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Inspired by the success of SETI@home, biologists launch a flurry of distributed-computing projects

The fastest supercomputer in the world doesn't really exist. Or rather, it exists, but only in a virtual sense: as a network of machines scattered around the globe, linked via the Internet to three powerful servers grinding away in a lab at the University of California, Berkeley. SETI@home, as the sprawling system is known, has been online for about a year searching for signs of extraterrestrial intelligence by tapping into the spare number-crunching power of (at last count) 2.3 million PCs.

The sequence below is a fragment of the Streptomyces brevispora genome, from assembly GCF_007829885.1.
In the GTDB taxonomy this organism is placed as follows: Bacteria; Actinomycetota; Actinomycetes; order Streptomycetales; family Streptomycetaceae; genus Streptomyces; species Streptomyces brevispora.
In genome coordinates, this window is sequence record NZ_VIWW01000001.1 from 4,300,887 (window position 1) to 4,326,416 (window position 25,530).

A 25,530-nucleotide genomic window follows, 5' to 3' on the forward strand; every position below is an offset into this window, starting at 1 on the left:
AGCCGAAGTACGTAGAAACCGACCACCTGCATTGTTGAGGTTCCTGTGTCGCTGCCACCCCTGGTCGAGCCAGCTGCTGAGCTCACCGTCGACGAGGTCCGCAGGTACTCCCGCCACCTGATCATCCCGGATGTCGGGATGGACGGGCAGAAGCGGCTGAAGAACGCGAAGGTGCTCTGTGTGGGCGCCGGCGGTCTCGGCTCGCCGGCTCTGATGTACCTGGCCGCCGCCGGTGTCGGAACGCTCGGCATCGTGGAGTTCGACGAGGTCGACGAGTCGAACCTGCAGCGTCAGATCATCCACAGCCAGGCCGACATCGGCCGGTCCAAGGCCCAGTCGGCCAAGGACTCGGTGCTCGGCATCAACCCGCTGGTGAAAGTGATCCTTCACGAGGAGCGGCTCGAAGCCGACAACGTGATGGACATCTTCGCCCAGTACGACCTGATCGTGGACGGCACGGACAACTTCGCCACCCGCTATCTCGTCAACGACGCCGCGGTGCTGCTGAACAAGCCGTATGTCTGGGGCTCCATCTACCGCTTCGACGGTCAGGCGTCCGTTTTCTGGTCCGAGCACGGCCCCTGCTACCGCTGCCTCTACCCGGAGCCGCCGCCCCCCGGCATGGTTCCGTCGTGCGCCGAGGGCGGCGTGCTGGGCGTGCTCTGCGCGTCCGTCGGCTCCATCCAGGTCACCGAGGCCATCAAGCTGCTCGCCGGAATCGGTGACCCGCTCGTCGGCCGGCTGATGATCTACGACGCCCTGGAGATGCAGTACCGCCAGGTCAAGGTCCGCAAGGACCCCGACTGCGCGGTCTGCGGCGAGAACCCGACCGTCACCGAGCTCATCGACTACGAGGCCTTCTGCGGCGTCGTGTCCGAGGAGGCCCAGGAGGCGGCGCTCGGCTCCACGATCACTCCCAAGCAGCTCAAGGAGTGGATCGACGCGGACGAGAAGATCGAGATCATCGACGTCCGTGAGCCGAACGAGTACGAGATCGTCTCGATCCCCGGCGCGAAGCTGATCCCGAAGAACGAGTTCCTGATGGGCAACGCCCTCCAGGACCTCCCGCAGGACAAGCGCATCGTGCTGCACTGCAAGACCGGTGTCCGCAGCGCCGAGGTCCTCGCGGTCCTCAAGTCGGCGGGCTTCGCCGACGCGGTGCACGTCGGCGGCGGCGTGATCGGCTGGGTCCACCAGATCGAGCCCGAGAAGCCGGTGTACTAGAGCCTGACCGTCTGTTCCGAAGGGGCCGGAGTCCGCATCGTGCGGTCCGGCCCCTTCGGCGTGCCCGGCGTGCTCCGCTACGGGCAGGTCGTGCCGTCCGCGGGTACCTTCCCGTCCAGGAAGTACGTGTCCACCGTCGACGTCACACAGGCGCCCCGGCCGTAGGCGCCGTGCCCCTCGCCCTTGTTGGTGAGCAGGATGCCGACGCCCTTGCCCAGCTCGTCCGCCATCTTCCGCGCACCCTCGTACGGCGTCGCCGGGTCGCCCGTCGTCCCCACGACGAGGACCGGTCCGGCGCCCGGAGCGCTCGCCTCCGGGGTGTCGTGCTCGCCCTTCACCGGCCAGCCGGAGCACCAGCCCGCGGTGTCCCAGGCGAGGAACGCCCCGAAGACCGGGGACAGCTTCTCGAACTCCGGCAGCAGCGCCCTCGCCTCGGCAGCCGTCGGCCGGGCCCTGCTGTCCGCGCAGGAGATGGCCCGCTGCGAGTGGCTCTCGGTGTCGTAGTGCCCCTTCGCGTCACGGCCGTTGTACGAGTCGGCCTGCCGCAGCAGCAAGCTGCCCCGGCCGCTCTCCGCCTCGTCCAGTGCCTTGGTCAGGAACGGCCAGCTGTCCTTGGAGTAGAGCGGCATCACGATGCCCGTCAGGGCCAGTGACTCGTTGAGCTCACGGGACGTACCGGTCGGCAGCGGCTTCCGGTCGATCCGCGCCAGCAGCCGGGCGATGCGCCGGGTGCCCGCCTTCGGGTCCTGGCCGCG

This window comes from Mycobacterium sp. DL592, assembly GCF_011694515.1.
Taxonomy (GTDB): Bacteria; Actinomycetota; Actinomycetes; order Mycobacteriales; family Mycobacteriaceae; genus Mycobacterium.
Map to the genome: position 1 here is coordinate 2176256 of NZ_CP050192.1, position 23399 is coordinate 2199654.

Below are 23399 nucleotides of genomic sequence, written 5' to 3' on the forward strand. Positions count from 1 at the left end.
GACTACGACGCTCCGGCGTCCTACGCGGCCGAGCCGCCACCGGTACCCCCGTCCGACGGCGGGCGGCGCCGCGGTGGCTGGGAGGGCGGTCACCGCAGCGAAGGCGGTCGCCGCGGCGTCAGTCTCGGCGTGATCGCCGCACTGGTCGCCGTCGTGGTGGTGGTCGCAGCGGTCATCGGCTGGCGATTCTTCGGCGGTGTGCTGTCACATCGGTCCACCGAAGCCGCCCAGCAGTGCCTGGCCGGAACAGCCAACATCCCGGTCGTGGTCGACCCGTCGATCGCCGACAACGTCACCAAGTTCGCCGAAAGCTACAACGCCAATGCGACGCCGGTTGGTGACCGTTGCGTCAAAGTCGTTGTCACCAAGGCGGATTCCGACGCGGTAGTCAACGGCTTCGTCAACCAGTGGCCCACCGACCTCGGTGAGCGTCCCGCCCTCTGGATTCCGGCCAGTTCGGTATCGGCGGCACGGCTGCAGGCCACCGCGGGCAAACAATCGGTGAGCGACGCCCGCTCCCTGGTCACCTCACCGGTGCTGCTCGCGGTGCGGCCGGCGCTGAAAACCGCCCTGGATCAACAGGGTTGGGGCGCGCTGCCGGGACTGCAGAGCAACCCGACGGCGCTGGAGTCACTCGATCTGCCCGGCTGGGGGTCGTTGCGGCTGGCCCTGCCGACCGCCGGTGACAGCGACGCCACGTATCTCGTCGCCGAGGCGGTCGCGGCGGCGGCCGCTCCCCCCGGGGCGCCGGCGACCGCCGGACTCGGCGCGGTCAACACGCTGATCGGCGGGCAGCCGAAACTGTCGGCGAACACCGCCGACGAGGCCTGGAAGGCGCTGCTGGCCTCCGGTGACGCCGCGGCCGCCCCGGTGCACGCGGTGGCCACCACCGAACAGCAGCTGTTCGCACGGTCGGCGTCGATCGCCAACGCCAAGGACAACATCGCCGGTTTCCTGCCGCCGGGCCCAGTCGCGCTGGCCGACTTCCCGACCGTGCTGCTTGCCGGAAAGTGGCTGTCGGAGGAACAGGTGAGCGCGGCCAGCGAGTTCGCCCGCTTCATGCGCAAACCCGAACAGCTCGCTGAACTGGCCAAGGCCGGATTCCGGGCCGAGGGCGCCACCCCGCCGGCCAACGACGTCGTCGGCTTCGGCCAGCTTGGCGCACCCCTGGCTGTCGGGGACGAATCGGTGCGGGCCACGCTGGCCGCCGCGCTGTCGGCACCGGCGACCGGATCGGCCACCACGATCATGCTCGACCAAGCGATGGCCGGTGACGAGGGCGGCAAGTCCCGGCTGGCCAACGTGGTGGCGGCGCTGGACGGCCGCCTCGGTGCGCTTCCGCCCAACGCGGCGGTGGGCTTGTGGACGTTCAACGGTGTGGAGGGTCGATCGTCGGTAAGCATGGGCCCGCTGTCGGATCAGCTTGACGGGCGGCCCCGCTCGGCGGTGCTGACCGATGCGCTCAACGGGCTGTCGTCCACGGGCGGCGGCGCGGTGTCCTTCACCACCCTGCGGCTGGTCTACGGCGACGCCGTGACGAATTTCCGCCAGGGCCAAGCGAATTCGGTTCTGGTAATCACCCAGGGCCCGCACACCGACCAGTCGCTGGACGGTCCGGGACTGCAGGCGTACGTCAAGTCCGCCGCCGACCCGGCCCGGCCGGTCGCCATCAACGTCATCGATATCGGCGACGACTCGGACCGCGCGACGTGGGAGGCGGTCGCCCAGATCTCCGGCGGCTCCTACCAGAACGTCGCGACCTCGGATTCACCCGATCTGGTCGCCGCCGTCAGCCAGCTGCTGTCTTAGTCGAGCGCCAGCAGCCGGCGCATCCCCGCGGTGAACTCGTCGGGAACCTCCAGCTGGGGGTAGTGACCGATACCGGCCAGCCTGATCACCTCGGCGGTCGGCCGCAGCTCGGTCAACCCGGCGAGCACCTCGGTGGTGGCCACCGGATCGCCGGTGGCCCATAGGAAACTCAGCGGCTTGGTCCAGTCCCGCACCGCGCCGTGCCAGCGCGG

It's called community, or distributed, computing, and the phenomenal popularity of SETI@home has spawned something of a distributed-computing craze. This...

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